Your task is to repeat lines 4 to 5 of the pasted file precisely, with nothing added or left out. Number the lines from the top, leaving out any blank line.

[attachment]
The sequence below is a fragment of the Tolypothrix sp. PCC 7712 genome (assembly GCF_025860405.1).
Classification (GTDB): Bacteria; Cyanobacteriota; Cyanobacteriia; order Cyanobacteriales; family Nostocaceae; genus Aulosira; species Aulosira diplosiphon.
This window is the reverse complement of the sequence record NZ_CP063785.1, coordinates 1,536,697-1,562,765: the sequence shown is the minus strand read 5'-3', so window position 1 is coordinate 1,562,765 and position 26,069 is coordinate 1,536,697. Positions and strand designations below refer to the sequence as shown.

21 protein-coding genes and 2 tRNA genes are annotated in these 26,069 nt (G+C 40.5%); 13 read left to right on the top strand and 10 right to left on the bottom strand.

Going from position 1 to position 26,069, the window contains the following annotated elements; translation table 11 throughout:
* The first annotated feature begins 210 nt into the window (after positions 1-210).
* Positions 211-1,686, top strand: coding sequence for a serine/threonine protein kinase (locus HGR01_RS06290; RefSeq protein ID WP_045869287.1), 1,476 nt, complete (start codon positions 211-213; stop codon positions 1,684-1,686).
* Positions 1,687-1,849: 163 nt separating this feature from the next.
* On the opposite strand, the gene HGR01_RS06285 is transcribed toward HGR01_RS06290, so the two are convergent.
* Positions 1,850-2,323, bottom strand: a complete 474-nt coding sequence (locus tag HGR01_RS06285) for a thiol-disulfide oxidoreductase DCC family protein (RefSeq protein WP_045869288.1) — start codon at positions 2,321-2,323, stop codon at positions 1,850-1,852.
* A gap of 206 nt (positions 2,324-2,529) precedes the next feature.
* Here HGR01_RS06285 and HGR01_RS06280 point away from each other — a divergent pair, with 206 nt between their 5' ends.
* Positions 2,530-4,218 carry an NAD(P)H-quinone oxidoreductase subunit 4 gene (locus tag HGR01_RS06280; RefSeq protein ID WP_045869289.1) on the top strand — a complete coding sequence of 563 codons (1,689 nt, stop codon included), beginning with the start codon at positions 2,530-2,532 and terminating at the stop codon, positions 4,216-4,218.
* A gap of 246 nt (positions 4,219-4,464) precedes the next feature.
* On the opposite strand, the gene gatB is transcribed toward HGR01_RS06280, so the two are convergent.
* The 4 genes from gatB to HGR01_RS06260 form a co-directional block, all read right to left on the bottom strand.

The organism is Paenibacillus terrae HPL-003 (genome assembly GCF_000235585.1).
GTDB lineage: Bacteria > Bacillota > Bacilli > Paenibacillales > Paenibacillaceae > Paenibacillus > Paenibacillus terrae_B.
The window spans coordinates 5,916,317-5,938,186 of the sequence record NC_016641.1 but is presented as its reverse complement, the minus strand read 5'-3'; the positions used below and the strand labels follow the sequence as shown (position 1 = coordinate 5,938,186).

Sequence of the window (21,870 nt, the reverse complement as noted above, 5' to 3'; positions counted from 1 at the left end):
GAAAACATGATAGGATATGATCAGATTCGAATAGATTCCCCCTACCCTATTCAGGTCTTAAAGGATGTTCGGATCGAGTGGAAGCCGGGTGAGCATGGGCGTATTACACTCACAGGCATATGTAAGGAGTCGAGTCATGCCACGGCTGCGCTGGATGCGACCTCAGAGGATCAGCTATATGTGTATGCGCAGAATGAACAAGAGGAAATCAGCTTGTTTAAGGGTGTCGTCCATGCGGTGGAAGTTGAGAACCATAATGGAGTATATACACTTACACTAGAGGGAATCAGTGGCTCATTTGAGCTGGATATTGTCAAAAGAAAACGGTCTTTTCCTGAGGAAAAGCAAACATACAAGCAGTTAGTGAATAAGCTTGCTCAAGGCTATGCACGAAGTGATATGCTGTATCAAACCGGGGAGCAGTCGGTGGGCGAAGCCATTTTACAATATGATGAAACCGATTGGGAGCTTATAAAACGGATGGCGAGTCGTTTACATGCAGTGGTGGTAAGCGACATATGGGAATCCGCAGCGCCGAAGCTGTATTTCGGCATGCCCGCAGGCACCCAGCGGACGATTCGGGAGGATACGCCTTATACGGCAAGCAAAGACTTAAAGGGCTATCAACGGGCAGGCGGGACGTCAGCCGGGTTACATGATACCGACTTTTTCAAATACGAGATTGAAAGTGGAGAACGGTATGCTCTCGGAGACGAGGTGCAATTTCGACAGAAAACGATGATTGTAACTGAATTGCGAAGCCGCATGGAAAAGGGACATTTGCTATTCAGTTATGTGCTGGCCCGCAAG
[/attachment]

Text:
21 protein-coding genes and 2 tRNA genes are annotated in these 26,069 nt (G+C 40.5%); 13 read left to right on the top strand and 10 right to left on the bottom strand.

Going from position 1 to position 26,069, the window contains the following annotated elements; translation table 11 throughout: